Sunglasses are worn by someone everyday in the world. There are many types of sunglasses in the world market but one of the best known is Oakley. Oakley sunglasses has been involved in sports for many years. Athletes wear these sunglasses in the Olympics, MLB, NHRA, and also in the Monster Energy Nascar Cup Series.
Oakley is a sponsor for Monster Energy Nascar Cup Series driver Martin Truex, Jr. on the #78 Furniture Row Racing team. In 2017, Martin Truex, Jr. has been having an amazing season, especially for a two car team. As of October 22, 2017, he is leading the Monster Energy Nascar Cup Series Playoff. He has three race wins in the playoffs and seven race wins for the season so far.
- Ranked 1st
- 32 Starts
- 7 Wins
- 3 Poles
- 15 Top 5 Finishes
- 22 Top 10 Finishes
- 2068 Laps Led
- 4069 Pts.
About Oakley and Martin Truex, Jr.
Oakley, Inc., a subsidiary of Italian company Luxottica, designs, develops and manufactures sports performance equipment and lifestyle pieces including sunglasses, sports visors, ski/snowboard goggles, watches, apparel, backpacks, shoes, optical frames, and other accessories. Martin Truex Jr. has worn Oakley sunglasses since he began racing professionally over a decade ago.
I have found this article that was a good read and wanted to share it here with you about the technology Oakley has coming in the future. I found it at https://www.engadget.com/2016/09/22/oakley-intel-radar-pace-hands-on/
Oakley and Intel’s sunglasses put a personal trainer in your ears
by: Cherlynn Low
Oakley and Intel have teamed up to create a sunglasses-smart-earbuds hybrid that will tell you how you’re doing during your run or bike ride.
I had a love/hate relationship with my former personal trainer, but it was always great to have someone to turn to for feedback on how I was performing. That coaching is the biggest draw of the Pace system. It monitors your distance traveled by tapping into your phone’s GPS and studies your heart rate if you’re wearing a third-party Bluetooth-enabled monitor. Oakley says this feature “will work with any Bluetooth-enabled smartwatch or fitness tracker with a heart rate monitor.”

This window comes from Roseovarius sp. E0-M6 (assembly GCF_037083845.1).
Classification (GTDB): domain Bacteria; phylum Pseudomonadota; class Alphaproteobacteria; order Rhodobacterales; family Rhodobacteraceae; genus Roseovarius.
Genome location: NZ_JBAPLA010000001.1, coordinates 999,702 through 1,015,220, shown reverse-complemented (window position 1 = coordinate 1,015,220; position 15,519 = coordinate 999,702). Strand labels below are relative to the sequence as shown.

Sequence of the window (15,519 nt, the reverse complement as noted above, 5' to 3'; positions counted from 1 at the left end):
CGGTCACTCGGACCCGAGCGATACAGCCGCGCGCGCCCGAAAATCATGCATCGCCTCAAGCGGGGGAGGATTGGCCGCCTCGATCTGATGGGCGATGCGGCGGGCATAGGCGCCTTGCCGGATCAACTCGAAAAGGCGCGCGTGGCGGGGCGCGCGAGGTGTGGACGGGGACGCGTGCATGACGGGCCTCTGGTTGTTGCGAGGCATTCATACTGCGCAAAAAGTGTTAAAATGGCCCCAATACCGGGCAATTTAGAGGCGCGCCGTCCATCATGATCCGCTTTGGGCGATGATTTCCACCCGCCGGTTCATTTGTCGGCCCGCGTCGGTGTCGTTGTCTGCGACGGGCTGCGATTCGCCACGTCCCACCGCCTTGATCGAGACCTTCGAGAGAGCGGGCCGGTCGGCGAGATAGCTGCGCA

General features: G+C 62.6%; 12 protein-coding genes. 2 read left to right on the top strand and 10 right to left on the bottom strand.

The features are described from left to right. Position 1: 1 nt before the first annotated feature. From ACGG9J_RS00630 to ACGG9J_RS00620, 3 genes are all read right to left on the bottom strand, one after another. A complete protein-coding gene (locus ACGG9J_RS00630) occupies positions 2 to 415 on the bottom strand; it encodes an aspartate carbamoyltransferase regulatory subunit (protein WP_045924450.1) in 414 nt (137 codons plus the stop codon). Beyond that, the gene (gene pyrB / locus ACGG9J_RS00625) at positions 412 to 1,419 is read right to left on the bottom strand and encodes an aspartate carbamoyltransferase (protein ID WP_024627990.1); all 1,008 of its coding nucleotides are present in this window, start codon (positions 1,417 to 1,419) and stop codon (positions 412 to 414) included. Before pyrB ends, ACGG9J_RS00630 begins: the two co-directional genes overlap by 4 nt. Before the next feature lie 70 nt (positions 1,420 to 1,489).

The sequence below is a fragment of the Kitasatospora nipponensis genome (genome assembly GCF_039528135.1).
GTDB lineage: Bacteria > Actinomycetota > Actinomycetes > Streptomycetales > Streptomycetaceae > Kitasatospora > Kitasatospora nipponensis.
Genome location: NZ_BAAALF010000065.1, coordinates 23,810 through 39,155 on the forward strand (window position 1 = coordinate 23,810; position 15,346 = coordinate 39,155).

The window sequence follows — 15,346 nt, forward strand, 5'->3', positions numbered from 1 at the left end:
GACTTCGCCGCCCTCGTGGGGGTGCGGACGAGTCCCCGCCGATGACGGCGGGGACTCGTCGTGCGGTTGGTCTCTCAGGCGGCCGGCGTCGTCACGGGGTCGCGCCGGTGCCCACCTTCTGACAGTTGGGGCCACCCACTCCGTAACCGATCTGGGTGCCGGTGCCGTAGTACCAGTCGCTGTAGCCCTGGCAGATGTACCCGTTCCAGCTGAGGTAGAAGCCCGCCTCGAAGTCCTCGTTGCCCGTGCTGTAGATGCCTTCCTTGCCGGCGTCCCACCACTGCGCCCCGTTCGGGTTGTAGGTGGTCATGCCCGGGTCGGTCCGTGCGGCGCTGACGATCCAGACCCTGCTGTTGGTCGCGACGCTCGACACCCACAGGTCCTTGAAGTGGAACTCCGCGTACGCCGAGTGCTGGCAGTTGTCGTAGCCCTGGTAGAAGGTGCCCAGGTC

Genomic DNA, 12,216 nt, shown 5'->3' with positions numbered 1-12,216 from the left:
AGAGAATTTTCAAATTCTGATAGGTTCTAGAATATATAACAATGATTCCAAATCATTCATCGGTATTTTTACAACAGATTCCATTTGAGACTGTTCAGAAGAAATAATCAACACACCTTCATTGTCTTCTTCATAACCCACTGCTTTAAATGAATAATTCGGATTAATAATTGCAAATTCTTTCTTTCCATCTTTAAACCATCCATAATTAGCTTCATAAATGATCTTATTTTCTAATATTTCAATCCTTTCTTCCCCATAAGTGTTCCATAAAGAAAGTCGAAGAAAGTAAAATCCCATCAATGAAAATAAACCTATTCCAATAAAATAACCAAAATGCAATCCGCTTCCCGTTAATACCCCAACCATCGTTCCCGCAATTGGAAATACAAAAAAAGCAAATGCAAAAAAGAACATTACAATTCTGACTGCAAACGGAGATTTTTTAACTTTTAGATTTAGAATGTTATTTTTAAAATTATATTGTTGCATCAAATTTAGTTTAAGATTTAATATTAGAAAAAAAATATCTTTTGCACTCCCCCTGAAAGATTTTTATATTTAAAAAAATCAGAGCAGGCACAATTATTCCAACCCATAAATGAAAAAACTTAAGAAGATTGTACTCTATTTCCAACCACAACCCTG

The Radar Pace has what Intel and Oakley call a dual-initiative system, which, in layman’s terms, means that either you or the device can start a conversation. You can ask the Pace how you’re doing or it can tell you, without any prompts and after some time, how to improve your progress. And in case you interrupt each other, the Pace will cache your questions while it’s speaking and get back to you after it finishes what it had to say.
During my demo, Oakley’s rep asked a slew of questions about his pace and cadence while running on a treadmill. The device told him that his stride rate was 85, and then, when he asked how good that was, it told him he needed to speed up and hit 88. All this in a calm, Siri-like voice that, let’s be real, isn’t nearly as motivating as a gruff, buff trainer yelling, “FASTER!” Still, it’s nice to know how you’re doing as you’re running so you can correct your technique during the workout rather than try to fix it afterward.
Once you’re done, you can tell the Pace to end the workout, and if you haven’t completed the session it designed for you through the companion app (for iOS and Android), it will ask you, tentatively, if you really want to give up (you weakling, you). Through the app, you can create workouts, monitor your heart, cadence, distance and pace history and overlay graphs of each. The interface I saw seemed dead-simple and appeared to have tons of information that avid runners would find useful. Novices like myself will probably be more taken by the glasses themselves, which meet IPx5 standards for resistance against rain, sweat and some splashes.
Read More: https://www.engadget.com/2016/09/22/oakley-intel-radar-pace-hands-on/
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